Interpol head probed for alleged torture, acts of barbarism

PARIS, France — French anti-terror prosecutors have opened a preliminary inquiry into torture and acts of barbarism allegedly committed by Emirati General Ahmed Nasser Al-Raisi, who in November became head of Interpol, judicial sources said on Thursday.

The probe follows a legal complaint by an NGO which accused Raisi of torturing an opposition figure when he worked as a top official at the United Arab Emirates Interior Ministry.

The Gulf Centre for Human rights (GCHR) — believing Raisi was one of the people responsible for the torture of Ahmed Mansoor, an opponent of the Emirati government — lodged its complaint in January with the anti-terror prosecutors unit whose brief includes handling crimes against humanity.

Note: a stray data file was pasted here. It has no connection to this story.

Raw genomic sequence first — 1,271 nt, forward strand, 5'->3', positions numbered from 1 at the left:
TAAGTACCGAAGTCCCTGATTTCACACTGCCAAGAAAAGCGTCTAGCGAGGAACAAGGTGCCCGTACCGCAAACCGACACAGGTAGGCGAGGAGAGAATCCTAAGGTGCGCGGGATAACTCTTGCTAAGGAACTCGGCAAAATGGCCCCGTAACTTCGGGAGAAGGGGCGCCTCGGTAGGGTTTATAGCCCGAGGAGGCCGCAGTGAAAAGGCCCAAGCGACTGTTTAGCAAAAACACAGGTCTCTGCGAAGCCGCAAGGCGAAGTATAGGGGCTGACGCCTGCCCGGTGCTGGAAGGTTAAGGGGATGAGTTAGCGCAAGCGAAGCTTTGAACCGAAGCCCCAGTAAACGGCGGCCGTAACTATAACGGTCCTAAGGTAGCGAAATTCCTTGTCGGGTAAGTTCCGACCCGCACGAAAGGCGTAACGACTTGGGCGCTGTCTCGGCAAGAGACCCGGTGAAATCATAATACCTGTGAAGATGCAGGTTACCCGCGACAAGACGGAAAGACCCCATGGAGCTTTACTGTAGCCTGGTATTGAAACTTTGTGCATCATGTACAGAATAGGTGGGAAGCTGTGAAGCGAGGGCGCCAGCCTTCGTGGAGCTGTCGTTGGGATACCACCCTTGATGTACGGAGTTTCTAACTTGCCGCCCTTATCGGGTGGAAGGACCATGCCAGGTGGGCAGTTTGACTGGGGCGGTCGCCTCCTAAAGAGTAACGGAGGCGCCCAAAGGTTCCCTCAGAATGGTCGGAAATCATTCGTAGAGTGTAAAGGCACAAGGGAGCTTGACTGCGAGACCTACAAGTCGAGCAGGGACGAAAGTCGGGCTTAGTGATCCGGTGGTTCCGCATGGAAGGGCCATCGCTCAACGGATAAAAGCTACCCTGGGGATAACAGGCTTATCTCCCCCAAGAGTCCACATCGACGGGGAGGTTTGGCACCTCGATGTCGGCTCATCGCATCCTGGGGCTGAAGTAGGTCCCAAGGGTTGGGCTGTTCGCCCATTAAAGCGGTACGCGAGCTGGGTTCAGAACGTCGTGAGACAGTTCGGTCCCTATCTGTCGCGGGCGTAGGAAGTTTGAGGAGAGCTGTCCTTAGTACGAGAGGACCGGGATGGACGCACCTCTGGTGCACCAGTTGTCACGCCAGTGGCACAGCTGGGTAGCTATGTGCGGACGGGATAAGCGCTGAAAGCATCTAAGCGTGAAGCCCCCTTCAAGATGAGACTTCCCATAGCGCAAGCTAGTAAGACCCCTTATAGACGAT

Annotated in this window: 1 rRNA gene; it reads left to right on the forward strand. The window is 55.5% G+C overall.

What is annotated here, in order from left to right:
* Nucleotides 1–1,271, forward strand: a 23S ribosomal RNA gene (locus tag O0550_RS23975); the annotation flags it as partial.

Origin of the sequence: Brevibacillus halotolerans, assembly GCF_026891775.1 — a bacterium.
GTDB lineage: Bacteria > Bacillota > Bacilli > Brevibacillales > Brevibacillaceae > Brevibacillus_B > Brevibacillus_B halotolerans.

Allegations of torture had already been leveled at Raisi by human rights organizations when he ran for president of Interpol — a leading international crime-fighting agency — saying they feared the agency would be at risk of exploitation by repressive regimes.

He was nevertheless voted in as president in November following generous funding from the UAE for the Lyon, France-based body.

There were also accusations that Abu Dhabi had abused Interpol’s system of so-called “red notices” for wanted suspects to persecute political dissidents.